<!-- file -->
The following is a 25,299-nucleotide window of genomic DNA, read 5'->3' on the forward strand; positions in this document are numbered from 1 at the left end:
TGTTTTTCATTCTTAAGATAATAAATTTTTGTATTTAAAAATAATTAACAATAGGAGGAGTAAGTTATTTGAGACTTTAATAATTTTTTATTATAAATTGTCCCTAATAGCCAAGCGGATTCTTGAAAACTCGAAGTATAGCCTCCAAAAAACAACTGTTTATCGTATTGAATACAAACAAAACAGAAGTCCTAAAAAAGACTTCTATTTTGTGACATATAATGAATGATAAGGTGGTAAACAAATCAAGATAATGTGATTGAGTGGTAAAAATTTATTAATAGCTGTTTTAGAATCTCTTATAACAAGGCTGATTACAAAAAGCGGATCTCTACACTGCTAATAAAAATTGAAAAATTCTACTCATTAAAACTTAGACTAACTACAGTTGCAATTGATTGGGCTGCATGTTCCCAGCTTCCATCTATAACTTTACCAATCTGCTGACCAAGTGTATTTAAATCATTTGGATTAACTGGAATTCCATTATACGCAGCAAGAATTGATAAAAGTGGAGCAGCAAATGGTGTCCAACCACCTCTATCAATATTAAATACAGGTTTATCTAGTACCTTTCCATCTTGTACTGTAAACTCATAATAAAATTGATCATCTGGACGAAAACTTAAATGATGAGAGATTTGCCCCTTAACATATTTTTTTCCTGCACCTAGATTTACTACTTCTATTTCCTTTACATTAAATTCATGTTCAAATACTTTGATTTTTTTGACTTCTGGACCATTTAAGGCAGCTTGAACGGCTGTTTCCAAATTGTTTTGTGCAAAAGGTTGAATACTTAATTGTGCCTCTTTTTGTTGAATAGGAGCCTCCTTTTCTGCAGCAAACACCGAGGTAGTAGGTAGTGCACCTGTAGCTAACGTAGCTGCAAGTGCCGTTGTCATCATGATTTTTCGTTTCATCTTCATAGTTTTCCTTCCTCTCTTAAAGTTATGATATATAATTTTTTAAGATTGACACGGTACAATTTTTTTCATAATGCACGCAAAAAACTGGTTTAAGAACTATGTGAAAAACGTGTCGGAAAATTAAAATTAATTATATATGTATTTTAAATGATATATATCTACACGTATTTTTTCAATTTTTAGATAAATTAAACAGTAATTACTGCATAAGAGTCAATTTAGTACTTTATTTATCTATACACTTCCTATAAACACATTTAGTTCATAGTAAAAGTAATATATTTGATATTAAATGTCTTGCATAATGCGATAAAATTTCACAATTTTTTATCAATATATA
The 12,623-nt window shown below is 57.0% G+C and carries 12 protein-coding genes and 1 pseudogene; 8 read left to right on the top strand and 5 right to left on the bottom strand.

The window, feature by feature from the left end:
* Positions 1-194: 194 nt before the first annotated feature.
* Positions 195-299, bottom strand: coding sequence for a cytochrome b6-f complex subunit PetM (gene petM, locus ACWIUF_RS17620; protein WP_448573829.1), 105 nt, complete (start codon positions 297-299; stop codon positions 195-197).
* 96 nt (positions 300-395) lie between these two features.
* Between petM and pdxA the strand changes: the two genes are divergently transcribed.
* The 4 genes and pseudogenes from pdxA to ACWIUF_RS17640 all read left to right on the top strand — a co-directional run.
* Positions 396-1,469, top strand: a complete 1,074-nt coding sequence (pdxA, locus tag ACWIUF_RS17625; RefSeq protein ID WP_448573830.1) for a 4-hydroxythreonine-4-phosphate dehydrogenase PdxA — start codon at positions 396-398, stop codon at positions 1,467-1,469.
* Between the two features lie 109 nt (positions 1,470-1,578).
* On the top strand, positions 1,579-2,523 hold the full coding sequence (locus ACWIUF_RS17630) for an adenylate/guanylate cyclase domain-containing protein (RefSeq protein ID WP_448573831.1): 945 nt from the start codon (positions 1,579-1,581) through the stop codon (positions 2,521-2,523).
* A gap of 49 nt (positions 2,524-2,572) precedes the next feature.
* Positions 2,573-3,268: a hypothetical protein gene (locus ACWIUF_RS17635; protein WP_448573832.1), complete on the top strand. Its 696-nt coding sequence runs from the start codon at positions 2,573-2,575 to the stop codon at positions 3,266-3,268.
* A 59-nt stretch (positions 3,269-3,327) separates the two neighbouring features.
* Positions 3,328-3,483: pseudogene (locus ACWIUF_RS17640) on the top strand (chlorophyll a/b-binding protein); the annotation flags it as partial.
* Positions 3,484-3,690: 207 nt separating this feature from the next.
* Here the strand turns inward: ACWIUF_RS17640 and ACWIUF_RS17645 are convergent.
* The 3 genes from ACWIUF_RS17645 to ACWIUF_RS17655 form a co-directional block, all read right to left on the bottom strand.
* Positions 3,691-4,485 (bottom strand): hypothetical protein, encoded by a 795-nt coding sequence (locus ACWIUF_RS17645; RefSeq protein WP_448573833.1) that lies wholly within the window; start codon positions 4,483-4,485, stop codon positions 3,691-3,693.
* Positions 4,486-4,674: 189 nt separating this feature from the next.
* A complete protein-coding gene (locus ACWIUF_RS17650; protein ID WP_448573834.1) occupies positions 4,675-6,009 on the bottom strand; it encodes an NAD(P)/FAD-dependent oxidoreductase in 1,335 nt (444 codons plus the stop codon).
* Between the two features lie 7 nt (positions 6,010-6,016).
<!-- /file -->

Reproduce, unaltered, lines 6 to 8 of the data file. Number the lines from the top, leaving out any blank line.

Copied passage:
* Positions 195-299, bottom strand: coding sequence for a cytochrome b6-f complex subunit PetM (gene petM, locus ACWIUF_RS17620; protein WP_448573829.1), 105 nt, complete (start codon positions 297-299; stop codon positions 195-197).
* 96 nt (positions 300-395) lie between these two features.
* Between petM and pdxA the strand changes: the two genes are divergently transcribed.